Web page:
OPM: In the old games, Croft Manor was a big playground to test Lara’s skills, but its return in the Blood Ties chapter is much slower paced and driven by narrative instead of action. Did PS VR inform that design choice?
NH: It was leaning heavily that way independent of VR conversations. A part of that came from the fact that the game already stood alone without tutorials, so we had less need to bake new tutorials into it. Now there’s still an opportunity to have it as a place to test your skills, but one can make the case that when you’re running around the hubs there are lots of jungle gyms for clambering around.
So we recognised that [the manor] had more uniqueness as a component of her origin story than as a jungle gym, and took inspiration from some narrative-led games. It was hard to do everything, so we said if we’re going to do just one thing right, let’s have it fill this component of Lara’s origin story this time, and then invite fans into that conversation and ask “what did you miss from the manor experience?” And then we can continue to evolve it going forward.
OPM: We’re already picturing a future where Lara repairs the manor next time out and then continues to improve it and fill it with trinkets from tombs, similar to how we build up bases in Assassin’s Creed...
NH: I can’t talk about that yet, but I don’t like doing things in a vacuum. One of the things we love about the co-op and the manor is to say: “Hey, here’s something we’re excited about – you guys tell us how you feel about it and we can take that as part of the dialogue going forward.”
We’ve called these [extra modes] “Pixar shorts” in the past, but as a lean studio we have to do that; we’re not only actively making these big games we have to double down on, but we’re also anxious to innovate and to find the new things that do evolve the experience, whether it’s the manor or virtual reality or co-op in Rise Of The Tomb Raider.
OPM: The zombies mode harks back to 1996’s Tomb Raider, where Lara fought creatures rather than men with guns. Will you be able to explore that aspect even more ahead, or are you bound to focus primarily on human enemies given how established the rebooted projectile-based combat systems are now?
NH: Part of it is just making sure we’re touching on a number of Tomb Raider facets: scary and creepy enemies in dark, lost corners. Although zombies are sort of conventional now, we liked some of the things they brought from a gameplay standpoint, which allowed Lara’s movement to be primary. Rather than focusing on a cover shooting experience, it focuses on moving and creating space. So from a gameplay space it was a nice, different flavour. And it was an opportunity to make sure we’re not just always fighting human enemies.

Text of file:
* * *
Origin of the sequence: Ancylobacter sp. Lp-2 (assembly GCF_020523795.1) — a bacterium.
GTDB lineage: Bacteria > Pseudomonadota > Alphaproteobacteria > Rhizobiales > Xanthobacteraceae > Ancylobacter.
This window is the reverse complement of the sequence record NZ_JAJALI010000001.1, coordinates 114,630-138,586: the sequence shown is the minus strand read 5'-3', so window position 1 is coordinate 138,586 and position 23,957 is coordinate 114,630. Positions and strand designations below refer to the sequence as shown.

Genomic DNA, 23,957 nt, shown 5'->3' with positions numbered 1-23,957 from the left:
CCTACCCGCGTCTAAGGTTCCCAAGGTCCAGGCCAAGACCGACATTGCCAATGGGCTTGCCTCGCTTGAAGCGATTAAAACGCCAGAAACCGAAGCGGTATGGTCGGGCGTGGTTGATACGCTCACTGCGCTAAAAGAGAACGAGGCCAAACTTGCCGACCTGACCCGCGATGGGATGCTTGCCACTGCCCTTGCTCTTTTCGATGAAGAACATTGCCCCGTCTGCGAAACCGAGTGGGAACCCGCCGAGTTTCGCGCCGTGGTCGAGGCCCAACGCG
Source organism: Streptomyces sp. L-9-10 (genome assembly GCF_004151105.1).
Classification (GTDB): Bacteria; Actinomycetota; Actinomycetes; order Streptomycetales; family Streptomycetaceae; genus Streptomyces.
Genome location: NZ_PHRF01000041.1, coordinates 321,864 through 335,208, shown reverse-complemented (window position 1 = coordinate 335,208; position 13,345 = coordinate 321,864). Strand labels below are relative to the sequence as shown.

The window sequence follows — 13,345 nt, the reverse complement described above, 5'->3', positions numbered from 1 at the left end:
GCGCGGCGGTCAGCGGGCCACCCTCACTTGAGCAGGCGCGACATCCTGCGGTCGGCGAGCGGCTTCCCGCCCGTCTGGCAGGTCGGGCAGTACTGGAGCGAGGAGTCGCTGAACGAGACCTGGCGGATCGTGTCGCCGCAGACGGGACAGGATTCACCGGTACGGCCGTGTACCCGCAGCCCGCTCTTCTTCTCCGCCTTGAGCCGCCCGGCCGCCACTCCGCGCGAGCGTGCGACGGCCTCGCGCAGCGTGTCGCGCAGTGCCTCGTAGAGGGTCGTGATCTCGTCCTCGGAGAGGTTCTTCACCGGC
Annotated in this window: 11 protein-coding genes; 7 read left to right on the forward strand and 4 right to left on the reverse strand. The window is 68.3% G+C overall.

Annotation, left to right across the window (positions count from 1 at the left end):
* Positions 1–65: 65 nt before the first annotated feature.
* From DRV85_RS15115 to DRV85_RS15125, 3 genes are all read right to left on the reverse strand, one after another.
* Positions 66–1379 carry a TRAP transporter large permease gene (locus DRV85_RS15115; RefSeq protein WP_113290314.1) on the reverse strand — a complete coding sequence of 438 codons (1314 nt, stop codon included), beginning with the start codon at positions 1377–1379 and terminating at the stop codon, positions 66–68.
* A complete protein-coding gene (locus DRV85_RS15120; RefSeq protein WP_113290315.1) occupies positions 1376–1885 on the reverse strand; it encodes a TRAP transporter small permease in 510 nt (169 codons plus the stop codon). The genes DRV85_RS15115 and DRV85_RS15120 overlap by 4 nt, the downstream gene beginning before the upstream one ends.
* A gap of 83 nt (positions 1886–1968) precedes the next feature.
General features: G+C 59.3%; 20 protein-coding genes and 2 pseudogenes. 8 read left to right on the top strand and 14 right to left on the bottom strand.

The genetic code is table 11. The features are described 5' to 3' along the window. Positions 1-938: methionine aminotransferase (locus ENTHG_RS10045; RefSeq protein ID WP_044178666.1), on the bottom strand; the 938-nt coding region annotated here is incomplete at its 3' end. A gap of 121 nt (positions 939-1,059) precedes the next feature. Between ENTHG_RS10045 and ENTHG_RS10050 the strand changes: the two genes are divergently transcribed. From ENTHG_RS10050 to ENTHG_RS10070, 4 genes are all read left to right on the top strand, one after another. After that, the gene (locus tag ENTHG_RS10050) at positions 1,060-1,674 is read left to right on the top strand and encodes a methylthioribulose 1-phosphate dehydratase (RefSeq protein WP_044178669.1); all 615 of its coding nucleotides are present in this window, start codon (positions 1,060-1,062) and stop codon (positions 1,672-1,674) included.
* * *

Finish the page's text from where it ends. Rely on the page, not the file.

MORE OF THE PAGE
It’s dangerous to get into future projects too much, but even in Rise we try to celebrate the environment as being an enemy as much as possible. We really love the ranged combat, especially when you bring Lara’s flavour to it – things such as the bow and resourcefulness and movement. I was very excited to get more of that in there but we never like it at the expense of the environment being an enemy; tombs as places where unknown enemies lurk. So we came into Rise with the sense that we wanted more, and it’s not just the supernatural enemies but wildlife – wolves and bears and things – that are a big part of filling in that body count in the very first Tomb Raider. I came to Rise knowing I wanted to balance that equation.
OPM: On PS4, ROTTR is going to be releasing in a post-Uncharted 4 world. What did you think of Uncharted 4, and what does Tomb Raider offer that’s different?
NH: We’re huge fans of Naughty Dog! We have lots of brothers and sisters in development who we’ve crossed paths with. We’ve got a very friendly... well, what many people perceive to be a rivalry of products, but what it really becomes is a respect for raising the bar in some of the aspects of action-adventure. As studios we both very much enjoy character-driven narratives and we really like giving players the feeling like they’re on this amazing, Hollywood- style journey with all these set-piece moments. So I see a lot of similarities between the games.
But in Drake’s case he’s treasure hunting, and in our case we really wanted it to be about these lost secrets. Narratively that’s a very important difference for us. When we make Lara’s story, it’s not so much about the ruins and the artefacts themselves, but what do they tell us about our past that may be lost? So those physical things are really just a means to an end that is about knowledge and power. For me, that’s a nice fictional distinction.
From a gameplay perspective, we really push our hubs and player-driven narrative experiences. I love playing Uncharted, but one of the cool things about Tomb Raider is just getting lost in a hub. You may know where you’re supposed to go next, but sometimes the most fun thing may not be to go where you’re supposed to. It’s not something unique to Tomb Raider, but it’s a nice flavour we add.
This article originally appeared in Official PlayStation Magazine. For more great PlayStation coverage, you can subscribe here (opens in new tab).